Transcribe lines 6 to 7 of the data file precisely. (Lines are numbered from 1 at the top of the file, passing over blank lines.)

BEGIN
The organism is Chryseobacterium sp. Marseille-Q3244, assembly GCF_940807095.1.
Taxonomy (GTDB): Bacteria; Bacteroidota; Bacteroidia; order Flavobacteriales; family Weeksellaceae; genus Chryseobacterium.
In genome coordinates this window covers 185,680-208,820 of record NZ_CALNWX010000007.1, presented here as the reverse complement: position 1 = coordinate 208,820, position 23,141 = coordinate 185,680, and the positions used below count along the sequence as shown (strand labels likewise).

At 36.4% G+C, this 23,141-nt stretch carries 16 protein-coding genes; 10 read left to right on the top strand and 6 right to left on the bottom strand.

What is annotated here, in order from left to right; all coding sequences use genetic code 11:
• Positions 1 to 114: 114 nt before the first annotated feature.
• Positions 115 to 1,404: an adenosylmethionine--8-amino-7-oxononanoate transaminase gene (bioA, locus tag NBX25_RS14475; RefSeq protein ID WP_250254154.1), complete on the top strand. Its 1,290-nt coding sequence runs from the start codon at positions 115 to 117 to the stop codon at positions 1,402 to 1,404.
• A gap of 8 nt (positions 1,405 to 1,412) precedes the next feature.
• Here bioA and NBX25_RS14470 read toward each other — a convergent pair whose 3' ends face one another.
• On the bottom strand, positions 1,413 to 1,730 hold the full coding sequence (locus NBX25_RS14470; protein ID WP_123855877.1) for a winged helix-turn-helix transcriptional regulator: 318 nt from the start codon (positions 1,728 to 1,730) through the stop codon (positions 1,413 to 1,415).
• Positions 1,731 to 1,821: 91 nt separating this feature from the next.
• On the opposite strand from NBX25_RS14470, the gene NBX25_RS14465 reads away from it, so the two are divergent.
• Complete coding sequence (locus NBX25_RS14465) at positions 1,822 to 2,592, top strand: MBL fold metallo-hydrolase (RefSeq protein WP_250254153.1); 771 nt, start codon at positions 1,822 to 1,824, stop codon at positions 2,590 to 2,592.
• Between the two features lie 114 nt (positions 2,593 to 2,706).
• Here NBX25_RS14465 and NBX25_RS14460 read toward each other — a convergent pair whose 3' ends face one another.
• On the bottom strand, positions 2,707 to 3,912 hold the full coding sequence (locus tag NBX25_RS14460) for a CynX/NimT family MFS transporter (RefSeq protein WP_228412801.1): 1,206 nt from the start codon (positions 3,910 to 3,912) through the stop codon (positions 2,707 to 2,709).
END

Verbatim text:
• Positions 1 to 114: 114 nt before the first annotated feature.
• Positions 115 to 1,404: an adenosylmethionine--8-amino-7-oxononanoate transaminase gene (bioA, locus tag NBX25_RS14475; RefSeq protein ID WP_250254154.1), complete on the top strand. Its 1,290-nt coding sequence runs from the start codon at positions 115 to 117 to the stop codon at positions 1,402 to 1,404.